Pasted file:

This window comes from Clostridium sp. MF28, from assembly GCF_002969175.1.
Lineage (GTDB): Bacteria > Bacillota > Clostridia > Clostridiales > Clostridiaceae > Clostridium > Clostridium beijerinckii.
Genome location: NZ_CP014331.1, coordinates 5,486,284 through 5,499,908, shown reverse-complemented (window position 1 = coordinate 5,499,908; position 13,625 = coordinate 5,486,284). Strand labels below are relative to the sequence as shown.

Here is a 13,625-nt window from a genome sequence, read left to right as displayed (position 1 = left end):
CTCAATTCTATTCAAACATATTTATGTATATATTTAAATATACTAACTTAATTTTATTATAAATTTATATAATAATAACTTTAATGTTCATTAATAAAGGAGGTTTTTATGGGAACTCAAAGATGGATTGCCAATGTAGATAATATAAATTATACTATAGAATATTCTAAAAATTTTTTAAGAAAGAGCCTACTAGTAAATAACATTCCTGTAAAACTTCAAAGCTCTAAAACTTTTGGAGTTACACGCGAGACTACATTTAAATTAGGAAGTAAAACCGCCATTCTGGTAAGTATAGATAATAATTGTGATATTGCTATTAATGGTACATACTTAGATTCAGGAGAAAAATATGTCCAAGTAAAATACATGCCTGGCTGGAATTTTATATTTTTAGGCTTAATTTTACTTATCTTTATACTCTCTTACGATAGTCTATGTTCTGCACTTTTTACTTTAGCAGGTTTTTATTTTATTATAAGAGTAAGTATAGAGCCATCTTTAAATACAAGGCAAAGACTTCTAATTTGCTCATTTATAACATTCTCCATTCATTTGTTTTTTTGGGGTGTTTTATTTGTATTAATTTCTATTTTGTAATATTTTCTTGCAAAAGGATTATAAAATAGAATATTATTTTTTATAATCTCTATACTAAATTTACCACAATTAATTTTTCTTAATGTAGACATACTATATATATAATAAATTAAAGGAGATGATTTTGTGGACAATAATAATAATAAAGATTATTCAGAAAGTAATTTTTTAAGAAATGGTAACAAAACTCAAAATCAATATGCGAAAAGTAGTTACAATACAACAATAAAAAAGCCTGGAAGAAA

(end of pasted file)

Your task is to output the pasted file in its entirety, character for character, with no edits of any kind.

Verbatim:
This window comes from Clostridium sp. MF28, from assembly GCF_002969175.1.
Lineage (GTDB): Bacteria > Bacillota > Clostridia > Clostridiales > Clostridiaceae > Clostridium > Clostridium beijerinckii.
Genome location: NZ_CP014331.1, coordinates 5,486,284 through 5,499,908, shown reverse-complemented (window position 1 = coordinate 5,499,908; position 13,625 = coordinate 5,486,284). Strand labels below are relative to the sequence as shown.

Here is a 13,625-nt window from a genome sequence, read left to right as displayed (position 1 = left end):
CTCAATTCTATTCAAACATATTTATGTATATATTTAAATATACTAACTTAATTTTATTATAAATTTATATAATAATAACTTTAATGTTCATTAATAAAGGAGGTTTTTATGGGAACTCAAAGATGGATTGCCAATGTAGATAATATAAATTATACTATAGAATATTCTAAAAATTTTTTAAGAAAGAGCCTACTAGTAAATAACATTCCTGTAAAACTTCAAAGCTCTAAAACTTTTGGAGTTACACGCGAGACTACATTTAAATTAGGAAGTAAAACCGCCATTCTGGTAAGTATAGATAATAATTGTGATATTGCTATTAATGGTACATACTTAGATTCAGGAGAAAAATATGTCCAAGTAAAATACATGCCTGGCTGGAATTTTATATTTTTAGGCTTAATTTTACTTATCTTTATACTCTCTTACGATAGTCTATGTTCTGCACTTTTTACTTTAGCAGGTTTTTATTTTATTATAAGAGTAAGTATAGAGCCATCTTTAAATACAAGGCAAAGACTTCTAATTTGCTCATTTATAACATTCTCCATTCATTTGTTTTTTTGGGGTGTTTTATTTGTATTAATTTCTATTTTGTAATATTTTCTTGCAAAAGGATTATAAAATAGAATATTATTTTTTATAATCTCTATACTAAATTTACCACAATTAATTTTTCTTAATGTAGACATACTATATATATAATAAATTAAAGGAGATGATTTTGTGGACAATAATAATAATAAAGATTATTCAGAAAGTAATTTTTTAAGAAATGGTAACAAAACTCAAAATCAATATGCGAAAAGTAGTTACAATACAACAATAAAAAAGCCTGGAAGAAA